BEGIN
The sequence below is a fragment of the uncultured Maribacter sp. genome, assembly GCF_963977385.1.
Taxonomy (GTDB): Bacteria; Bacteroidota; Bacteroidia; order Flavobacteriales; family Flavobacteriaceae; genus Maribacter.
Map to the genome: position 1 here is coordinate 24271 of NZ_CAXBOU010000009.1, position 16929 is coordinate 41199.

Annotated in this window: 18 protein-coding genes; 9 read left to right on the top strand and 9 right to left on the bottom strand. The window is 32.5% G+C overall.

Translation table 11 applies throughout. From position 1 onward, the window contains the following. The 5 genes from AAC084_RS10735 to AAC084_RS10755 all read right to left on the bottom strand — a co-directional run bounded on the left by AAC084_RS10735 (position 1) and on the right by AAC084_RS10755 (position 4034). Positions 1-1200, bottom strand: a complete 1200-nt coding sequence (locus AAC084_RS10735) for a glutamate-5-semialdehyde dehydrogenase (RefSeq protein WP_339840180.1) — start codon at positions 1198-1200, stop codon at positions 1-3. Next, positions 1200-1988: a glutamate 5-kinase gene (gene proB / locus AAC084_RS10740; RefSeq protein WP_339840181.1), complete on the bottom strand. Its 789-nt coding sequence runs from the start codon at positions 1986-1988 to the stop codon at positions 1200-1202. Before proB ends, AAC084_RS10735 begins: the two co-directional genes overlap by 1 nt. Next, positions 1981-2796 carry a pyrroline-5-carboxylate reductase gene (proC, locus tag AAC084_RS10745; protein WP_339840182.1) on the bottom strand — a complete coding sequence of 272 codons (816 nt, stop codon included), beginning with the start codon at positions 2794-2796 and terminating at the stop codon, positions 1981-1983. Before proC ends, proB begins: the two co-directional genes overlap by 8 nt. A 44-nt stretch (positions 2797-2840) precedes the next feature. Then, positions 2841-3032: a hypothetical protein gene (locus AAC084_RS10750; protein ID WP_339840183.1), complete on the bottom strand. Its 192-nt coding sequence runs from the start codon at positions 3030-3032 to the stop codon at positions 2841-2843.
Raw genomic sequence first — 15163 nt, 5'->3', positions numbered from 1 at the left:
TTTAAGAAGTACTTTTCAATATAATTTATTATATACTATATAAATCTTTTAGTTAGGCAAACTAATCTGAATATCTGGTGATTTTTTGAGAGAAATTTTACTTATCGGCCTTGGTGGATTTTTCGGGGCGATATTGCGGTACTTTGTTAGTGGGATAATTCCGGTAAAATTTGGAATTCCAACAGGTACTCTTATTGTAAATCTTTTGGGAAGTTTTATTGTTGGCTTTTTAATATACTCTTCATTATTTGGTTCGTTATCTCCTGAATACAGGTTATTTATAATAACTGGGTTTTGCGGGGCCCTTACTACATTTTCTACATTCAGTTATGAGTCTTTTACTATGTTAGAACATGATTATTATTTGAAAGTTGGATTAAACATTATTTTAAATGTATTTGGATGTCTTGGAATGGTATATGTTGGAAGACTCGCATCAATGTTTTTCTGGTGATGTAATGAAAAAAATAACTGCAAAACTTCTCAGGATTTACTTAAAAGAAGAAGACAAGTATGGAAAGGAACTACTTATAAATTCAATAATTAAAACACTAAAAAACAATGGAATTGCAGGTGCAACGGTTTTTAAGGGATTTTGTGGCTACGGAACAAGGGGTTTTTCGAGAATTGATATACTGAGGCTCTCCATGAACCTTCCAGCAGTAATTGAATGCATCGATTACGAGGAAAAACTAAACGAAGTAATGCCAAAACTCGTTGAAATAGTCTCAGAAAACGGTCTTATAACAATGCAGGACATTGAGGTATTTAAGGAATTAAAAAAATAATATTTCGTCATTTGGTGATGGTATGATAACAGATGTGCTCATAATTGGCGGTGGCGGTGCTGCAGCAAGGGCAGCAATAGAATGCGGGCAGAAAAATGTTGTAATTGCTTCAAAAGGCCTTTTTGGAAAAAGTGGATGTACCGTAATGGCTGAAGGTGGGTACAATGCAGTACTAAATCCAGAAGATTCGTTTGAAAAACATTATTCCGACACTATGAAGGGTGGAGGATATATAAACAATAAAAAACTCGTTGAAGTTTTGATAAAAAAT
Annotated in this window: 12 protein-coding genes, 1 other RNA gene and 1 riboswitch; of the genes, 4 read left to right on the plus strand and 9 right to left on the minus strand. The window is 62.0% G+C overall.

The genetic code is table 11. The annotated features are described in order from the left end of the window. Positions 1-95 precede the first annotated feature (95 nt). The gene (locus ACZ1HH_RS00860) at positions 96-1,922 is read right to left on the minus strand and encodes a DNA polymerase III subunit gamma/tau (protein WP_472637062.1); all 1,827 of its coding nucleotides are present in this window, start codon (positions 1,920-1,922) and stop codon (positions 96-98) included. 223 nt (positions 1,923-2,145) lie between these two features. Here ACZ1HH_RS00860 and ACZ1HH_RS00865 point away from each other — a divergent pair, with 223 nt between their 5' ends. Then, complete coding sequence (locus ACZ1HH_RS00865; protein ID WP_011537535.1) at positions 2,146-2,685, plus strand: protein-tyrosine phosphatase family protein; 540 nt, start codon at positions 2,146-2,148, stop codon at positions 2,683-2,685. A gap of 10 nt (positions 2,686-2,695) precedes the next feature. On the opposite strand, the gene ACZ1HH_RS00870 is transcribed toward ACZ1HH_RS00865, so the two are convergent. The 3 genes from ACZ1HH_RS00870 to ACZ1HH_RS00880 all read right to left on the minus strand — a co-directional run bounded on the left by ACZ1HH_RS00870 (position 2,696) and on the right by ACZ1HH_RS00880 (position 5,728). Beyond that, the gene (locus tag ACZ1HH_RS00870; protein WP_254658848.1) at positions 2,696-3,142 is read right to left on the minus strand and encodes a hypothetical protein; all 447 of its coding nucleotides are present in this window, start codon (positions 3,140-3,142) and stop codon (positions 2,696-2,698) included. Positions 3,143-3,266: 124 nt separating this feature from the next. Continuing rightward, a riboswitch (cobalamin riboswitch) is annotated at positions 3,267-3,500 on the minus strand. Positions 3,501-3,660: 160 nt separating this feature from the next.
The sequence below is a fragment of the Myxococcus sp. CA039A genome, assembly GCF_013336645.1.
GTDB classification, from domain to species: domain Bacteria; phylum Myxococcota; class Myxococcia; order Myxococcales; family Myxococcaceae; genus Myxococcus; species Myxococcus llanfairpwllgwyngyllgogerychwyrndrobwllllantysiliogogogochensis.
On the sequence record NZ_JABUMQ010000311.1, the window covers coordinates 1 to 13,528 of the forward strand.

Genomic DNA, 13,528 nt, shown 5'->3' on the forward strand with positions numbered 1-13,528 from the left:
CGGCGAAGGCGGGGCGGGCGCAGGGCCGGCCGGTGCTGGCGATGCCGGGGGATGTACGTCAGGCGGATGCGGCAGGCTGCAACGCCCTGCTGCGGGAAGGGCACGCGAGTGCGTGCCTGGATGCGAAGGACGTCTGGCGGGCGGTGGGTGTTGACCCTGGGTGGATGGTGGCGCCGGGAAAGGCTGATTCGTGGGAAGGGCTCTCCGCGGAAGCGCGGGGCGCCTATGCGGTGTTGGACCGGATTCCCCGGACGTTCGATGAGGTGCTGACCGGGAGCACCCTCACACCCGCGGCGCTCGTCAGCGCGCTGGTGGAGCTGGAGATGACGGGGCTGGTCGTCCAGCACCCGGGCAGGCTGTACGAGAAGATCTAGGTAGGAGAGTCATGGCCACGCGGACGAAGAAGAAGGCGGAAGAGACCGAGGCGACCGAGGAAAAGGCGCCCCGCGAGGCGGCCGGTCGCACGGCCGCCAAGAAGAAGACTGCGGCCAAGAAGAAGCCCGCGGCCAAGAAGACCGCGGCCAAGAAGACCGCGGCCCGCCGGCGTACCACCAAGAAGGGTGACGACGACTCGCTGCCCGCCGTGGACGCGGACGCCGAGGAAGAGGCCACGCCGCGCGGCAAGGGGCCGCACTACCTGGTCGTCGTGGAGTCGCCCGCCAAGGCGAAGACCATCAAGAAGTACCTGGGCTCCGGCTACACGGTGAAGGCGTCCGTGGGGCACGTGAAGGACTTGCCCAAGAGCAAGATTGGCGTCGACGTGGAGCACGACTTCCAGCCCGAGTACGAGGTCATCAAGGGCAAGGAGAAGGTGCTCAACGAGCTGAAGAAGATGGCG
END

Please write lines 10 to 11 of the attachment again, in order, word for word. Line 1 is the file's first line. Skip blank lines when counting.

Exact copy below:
The sequence below is a fragment of the Myxococcus sp. CA039A genome, assembly GCF_013336645.1.
GTDB classification, from domain to species: domain Bacteria; phylum Myxococcota; class Myxococcia; order Myxococcales; family Myxococcaceae; genus Myxococcus; species Myxococcus llanfairpwllgwyngyllgogerychwyrndrobwllllantysiliogogogochensis.